The consummate ukiyo-e artist Utagawa Kunisada (1786-1865) was fascinated by The Tale of Genji and treated the subject in many of his designs, series and books. There are three erotic book series inspired by the Genji theme (‘The Three Genji‘) known from Kunisada’s hand, and (Kachō yojō) Azuma Genji (Deep Feelings of Birds and Flowers, Genji of the East), issued in 1837, is the second one.
Catch the Light
The particular strength of Azuma Genji, in comparison to the other titles, is the sensuous beauty and technical finesse of the block-carving and printing. The dazzling scope of colors is apparent at first sight, and when we examine the books at various angles to catch the light in different ways we become aware of its exceptional range of technical adornment.
The gold, silver and mica sparkles brightly, and there is substantial use of the kimedashi technique (embossing with a concave block) and karazuri (blind printing/ gauffrage), whereby un-inked blocks are used to create textures and a sense of three-dimensionality in the paper.
Finally, the technique of shomenzuri (polishing) is also evident, in which a printed area of color has its paper surface rubbed smooth and shiny. In fact, all of the many special techniques used to embellish ukiyo-e prints are mobilized to the maximum in this work.
It was the semi-underground status of shunga books that ironically permitted such extravagantly luxurious editions, which would have banned under normal restrictive regulations.
Pinnacle of Ecstasy
Azuma Genji contains among others the beautiful love scene, with the two naked bodies, the man on top of the woman caught in the pinnacle of her ecstasy (Fig.8), or the image of a man trying to seduce a young reluctant geisha probably called to entertain him with the koto in the background (Fig.11), or a couple lying on the floor in intimacy (Fig.14).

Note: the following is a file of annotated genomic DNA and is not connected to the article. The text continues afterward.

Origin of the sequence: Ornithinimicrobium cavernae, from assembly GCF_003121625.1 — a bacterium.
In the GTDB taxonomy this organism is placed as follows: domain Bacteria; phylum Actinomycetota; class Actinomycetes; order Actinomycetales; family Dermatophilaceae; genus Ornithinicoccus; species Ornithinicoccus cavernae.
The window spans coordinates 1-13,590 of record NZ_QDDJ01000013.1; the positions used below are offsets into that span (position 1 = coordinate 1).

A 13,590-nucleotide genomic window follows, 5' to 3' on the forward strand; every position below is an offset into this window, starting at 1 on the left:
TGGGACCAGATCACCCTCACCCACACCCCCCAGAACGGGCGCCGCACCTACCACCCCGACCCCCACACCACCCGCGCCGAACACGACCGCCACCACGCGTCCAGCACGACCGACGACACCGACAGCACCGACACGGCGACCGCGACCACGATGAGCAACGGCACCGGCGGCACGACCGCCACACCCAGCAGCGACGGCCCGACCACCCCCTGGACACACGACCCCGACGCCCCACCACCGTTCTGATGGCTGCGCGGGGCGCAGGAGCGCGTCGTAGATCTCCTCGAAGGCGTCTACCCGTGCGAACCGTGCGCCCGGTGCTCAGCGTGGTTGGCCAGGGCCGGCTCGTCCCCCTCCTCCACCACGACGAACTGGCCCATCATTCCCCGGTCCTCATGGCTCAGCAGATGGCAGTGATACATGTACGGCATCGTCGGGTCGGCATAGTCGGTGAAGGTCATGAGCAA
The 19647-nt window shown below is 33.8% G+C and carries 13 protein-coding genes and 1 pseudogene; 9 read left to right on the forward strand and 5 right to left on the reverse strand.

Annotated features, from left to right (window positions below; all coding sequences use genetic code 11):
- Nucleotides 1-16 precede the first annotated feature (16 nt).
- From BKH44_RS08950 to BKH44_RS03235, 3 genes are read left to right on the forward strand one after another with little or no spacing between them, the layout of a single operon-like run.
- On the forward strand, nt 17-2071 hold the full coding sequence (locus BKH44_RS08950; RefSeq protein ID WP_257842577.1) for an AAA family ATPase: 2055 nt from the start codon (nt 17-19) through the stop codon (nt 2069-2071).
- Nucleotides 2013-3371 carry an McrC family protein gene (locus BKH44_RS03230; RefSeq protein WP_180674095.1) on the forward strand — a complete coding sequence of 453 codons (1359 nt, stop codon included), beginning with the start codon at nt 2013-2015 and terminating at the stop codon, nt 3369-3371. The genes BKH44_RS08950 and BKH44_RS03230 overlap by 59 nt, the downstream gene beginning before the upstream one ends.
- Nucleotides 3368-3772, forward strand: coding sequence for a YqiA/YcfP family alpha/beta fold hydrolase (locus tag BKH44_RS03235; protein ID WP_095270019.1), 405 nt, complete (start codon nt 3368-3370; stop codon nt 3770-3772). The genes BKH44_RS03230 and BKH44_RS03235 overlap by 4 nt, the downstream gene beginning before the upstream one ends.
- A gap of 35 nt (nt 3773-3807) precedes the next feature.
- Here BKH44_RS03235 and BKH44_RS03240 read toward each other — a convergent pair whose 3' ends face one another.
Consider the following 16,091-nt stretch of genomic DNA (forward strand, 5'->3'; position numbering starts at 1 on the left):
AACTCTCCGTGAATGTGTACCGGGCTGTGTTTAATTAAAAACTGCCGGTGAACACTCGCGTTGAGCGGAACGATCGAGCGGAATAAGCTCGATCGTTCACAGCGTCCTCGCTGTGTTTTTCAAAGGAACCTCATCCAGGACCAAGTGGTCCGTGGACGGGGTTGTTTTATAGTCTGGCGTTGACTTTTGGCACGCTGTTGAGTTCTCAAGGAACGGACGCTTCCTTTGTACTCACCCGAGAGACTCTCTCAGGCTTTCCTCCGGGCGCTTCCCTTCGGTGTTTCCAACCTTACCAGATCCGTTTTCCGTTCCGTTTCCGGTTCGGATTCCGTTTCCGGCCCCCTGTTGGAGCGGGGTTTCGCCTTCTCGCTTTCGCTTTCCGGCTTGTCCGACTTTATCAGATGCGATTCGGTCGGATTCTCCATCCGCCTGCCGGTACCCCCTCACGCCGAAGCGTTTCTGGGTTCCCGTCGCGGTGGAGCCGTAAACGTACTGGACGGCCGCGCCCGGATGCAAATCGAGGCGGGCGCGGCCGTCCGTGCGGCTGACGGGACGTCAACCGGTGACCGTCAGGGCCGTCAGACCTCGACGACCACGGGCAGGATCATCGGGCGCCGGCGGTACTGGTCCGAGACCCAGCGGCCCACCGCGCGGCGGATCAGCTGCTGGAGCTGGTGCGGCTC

Monk and Nurse
One of the most famous scenes is the ironic love affair between a wet nurse and an old monk who is paying a visit to her house (Fig.21). The nurse, entwined with him at the climactic moment, is grabbing his nose, while the monk is trying to pull her hand away and continue making love. The last of the three books, published in 1851, was entitled ‘An Illustrated Account of Coupled Genji (Sho-utsushi Aioi Genji).’
With the cherry blossom in full bloom, a male cat claims the leading role by mounting the crouching female (Fig.3). A male and female courtier observe the cats outside and inside the reed blinds, and also become inspired to spring romance.
One can just see the prince’s hand slipping into the red robe of the isolated princess. This is a direct reworking of chapter thirty-four, ‘Spring Shoots, part one (Wakana jo)‘ of the original Tale of Genji, in which the courtier Kashiwagi catches an unexpected glimpse of the Third Princess when her cat runs out onto the veranda of the palace and falls hopelessly in love – with tragic consequences.
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